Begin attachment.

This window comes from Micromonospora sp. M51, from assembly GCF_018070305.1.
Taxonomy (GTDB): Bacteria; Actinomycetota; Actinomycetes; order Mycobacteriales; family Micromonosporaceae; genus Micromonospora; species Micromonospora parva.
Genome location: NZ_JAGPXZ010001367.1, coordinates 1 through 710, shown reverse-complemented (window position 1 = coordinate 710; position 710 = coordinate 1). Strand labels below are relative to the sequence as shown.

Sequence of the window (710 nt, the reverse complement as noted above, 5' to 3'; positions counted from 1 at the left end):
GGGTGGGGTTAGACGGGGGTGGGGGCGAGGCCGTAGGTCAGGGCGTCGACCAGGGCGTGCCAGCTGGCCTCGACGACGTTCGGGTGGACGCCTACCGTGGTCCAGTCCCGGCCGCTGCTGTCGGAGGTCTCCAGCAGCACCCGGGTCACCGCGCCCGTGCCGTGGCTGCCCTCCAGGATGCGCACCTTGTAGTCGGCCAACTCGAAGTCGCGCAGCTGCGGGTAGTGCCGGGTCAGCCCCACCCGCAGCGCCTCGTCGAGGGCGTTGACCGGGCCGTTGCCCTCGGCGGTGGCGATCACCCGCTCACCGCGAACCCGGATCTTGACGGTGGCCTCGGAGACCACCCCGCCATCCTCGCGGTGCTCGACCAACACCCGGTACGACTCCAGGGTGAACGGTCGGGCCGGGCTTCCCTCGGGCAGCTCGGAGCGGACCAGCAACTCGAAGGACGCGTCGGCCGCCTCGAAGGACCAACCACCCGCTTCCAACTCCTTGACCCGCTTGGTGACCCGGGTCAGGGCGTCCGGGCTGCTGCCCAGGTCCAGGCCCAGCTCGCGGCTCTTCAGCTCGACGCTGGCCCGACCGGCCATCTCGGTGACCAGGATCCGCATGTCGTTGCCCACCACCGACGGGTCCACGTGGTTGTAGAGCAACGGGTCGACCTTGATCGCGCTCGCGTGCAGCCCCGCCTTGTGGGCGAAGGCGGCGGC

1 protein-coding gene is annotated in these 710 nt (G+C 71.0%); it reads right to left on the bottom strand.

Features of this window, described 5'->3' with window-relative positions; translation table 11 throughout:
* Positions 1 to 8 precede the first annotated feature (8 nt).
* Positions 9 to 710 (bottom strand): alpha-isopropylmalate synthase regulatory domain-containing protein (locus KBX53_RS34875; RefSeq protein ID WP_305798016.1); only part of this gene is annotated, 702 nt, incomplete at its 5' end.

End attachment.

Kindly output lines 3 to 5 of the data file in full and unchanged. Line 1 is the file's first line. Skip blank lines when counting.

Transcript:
Genome location: NZ_JAGPXZ010001367.1, coordinates 1 through 710, shown reverse-complemented (window position 1 = coordinate 710; position 710 = coordinate 1). Strand labels below are relative to the sequence as shown.

Sequence of the window (710 nt, the reverse complement as noted above, 5' to 3'; positions counted from 1 at the left end):
GGGTGGGGTTAGACGGGGGTGGGGGCGAGGCCGTAGGTCAGGGCGTCGACCAGGGCGTGCCAGCTGGCCTCGACGACGTTCGGGTGGACGCCTACCGTGGTCCAGTCCCGGCCGCTGCTGTCGGAGGTCTCCAGCAGCACCCGGGTCACCGCGCCCGTGCCGTGGCTGCCCTCCAGGATGCGCACCTTGTAGTCGGCCAACTCGAAGTCGCGCAGCTGCGGGTAGTGCCGGGTCAGCCCCACCCGCAGCGCCTCGTCGAGGGCGTTGACCGGGCCGTTGCCCTCGGCGGTGGCGATCACCCGCTCACCGCGAACCCGGATCTTGACGGTGGCCTCGGAGACCACCCCGCCATCCTCGCGGTGCTCGACCAACACCCGGTACGACTCCAGGGTGAACGGTCGGGCCGGGCTTCCCTCGGGCAGCTCGGAGCGGACCAGCAACTCGAAGGACGCGTCGGCCGCCTCGAAGGACCAACCACCCGCTTCCAACTCCTTGACCCGCTTGGTGACCCGGGTCAGGGCGTCCGGGCTGCTGCCCAGGTCCAGGCCCAGCTCGCGGCTCTTCAGCTCGACGCTGGCCCGACCGGCCATCTCGGTGACCAGGATCCGCATGTCGTTGCCCACCACCGACGGGTCCACGTGGTTGTAGAGCAACGGGTCGACCTTGATCGCGCTCGCGTGCAGCCCCGCCTTGTGGGCGAAGGCGGCGGC